Other organizations, such as the nonprofit agency Preble Street, drop off culturally appropriate meals such as fufu, doughy balls of starch vegetables that have been boiled and pounded using a mortar and pestle. They are often dipped in sauces or served with stews.

Selemani delivers mail when he’s there, and often helps translate. None of the families has a fixed address. Any mail comes to the family shelter. Oftentimes, it is immigration paperwork or forms from the Department of Health and Human Services.

Marcel Selemani speaks with an asylum seeker who came to him with a question at the motel. Selemani is sought out by many of the families when word gets out he is at the motel. He speaks French and Lingala and is the major point of contact with most of the asylum-seeker families. Brianna Soukup/Staff Photographer

“Hello Mama,” he says to a woman who opens a door inside the hotel. A small child peaks out from behind her legs. He hands the letter to the woman, who almost immediately hands it back and asks him to help sort out what it means.

Selemani sits down and helps a family fill out paperwork to apply for MaineCare health insurance benefits. Three children toggle between the back room, which has two double beds, and the front area, which has a couch and desk. A television plays cartoons.

Selemani asked one of the girls about her clothing sizes. She doesn’t know, but he’s gotten pretty good at guessing. She will be in school next week. He’ll relay the information to Hoskins.

Many ask about jobs but are told they must wait until federal customs and immigration officials settle their asylum claims.

“So many are ready and willing to work,” Guthrie said. “Many have college degrees, but they often don’t translate here, so they have to start over. That can be frustrating.”

‘YOU HAVE TO FIGHT’

With winter approaching and space running out at both the family shelter and the hotels that have agreed to house families, the city has been forced to get creative.

Geyer – the city’s social services director – inquired with the Old Orchard Beach chamber of commerce to see if he could put a notice in their newsletter that Portland was looking for more temporary housing for asylum seekers.

“We are leaving no stone unturned in this endeavor,” he said. “We’re at capacity at the shelter and we’ve started to get to a point where we’re at capacity at the hotels, as well. If you’re not housing folks at the same rate, you have to increase the capacity.”

A short time later, Geyer got a call from a hotel owner in Old Orchard Beach. He had 20 units in two buildings that he planned to close for the winter but would offer them to the city if they could reach 70 percent capacity. That wouldn’t be a problem.

The units weren’t that much bigger than the hotel rooms, but they had separate kitchen and dining areas.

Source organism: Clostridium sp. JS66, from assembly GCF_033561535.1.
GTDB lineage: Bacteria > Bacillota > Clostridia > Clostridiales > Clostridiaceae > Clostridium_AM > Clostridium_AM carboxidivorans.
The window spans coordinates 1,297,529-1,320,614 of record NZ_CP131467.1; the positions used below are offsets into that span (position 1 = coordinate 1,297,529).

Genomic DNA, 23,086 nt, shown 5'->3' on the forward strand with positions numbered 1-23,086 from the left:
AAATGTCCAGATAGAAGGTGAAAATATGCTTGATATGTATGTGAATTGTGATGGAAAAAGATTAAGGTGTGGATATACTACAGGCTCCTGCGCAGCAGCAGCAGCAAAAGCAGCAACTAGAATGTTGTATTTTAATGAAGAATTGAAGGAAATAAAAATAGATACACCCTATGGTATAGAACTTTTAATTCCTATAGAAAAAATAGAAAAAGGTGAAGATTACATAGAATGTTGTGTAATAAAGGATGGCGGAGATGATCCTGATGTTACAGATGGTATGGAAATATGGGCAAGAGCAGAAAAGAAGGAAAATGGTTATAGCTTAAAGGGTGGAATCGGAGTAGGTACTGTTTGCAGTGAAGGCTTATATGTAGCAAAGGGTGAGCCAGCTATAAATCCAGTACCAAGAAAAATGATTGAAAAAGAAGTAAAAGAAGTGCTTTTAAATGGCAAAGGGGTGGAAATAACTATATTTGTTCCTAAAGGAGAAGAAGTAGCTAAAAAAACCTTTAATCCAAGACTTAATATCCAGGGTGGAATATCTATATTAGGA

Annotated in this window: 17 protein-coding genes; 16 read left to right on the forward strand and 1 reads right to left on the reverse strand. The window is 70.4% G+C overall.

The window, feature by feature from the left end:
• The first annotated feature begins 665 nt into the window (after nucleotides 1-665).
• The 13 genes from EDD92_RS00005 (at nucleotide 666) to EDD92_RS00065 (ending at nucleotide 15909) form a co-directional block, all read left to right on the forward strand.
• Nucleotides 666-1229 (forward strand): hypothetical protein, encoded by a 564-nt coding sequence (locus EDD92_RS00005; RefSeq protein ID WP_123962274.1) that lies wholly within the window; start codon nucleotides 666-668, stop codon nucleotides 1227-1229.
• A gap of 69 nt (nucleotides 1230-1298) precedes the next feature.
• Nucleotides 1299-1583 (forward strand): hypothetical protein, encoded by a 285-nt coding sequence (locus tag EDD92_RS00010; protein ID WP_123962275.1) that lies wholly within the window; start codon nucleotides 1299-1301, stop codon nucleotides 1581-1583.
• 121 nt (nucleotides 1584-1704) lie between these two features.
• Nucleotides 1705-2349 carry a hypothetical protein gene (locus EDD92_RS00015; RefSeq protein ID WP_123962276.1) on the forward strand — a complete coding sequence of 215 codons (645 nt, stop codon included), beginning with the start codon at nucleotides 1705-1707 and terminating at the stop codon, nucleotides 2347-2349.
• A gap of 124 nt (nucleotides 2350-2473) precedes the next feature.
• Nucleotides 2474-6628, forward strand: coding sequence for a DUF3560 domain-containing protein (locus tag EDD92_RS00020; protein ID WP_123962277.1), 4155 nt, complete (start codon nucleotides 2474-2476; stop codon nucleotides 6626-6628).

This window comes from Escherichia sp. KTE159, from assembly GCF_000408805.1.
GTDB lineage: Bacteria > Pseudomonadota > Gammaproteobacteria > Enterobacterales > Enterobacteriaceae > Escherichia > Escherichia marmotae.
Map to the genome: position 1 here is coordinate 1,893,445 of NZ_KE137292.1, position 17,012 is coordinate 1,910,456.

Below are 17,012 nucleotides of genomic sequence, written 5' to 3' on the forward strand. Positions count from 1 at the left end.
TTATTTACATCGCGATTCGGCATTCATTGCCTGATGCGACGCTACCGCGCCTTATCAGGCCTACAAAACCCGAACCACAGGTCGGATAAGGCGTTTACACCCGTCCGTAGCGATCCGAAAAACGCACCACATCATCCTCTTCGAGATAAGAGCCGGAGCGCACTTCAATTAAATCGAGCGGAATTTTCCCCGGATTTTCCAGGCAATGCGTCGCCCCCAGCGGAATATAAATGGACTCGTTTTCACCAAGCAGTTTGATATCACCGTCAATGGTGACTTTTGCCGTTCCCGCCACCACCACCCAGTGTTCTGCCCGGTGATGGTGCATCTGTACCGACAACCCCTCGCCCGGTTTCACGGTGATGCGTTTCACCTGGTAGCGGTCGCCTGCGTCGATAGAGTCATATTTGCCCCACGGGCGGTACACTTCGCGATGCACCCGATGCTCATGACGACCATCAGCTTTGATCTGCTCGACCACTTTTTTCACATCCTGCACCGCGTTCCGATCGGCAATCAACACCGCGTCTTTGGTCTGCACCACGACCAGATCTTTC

Hoskins, the resettlement coordinator, then sent an email out to service providers in the area to let them know the city was moving 20 families.

“It was really lovely to see people respond and say, ‘How can we help?’ ” Hoskins said.

Marcel Selemani walks to a recently arrived family’s room at a motel in South Portland. Selemani himself was once an asylum seeker and came to the United States in 2016. He stayed the first six weeks at Portland’s Oxford Street shelter for homeless adults. “These are all places of unrest, of war that we are leaving,” Selemani said. “And we bring our dreams with us. All of us.” Brianna Soukup/Staff Photographer

Last week, city staff began moving families.

A minivan pulled up to the front of the hotel where a family of three from Angola has been staying in a single room for about a month. Two parents and a 1-year-old son.

Selemani and Guthrie helped the father load all their belongings onto a luggage cart and then down to the vehicle. Plastic bags of clothes and leftover food. A blanket with Winnie the Pooh. Diapers.

The hotel building in Old Orchard Beach is only a short distance from the iconic pier that teems with life in summer. On this brisk fall day, it’s quiet.

Upon arrival, the family and city staff were greeted by employees with Biddeford Adult Education, who brought winter hats and boxes of diapers and told the family members they would follow up about language classes. Another city worker, Esther Rukundo, is there too, to help communicate with families. She speaks French and Lingala.

Guthrie said the city was working on food deliveries, too, since the closest grocery store would not accept General Assistance food vouchers.

As the boy hopped on an empty mattress and played with a toy truck, Rukundo told the parents to avoid cooking with palm oil – it can easily set off smoke detectors. Make sure to keep the door closed, she said, because it’s starting to get cold.

The parents started to unpack what little they have.

The ideal scenario, of course, is for these families to find permanent housing before May, when the hotel rooms will be used again for tourists. But for now, they are safe and can spread out just a little and can cook their own meals.

The parents thank Rukundo profusely as the toddler runs around the new space. He wasn’t even walking when they started their journey and now, he doesn’t stop moving.

“America is going to offer you opportunity, but you have to fight,” she tells them.

Later in the afternoon, the couple walked with their son down to the beach, which is just steps from the hotel. The sand stretched out for hundreds of yards before curving toward Pine Point in Scarborough.

City employees didn’t stick around. There were more families to move.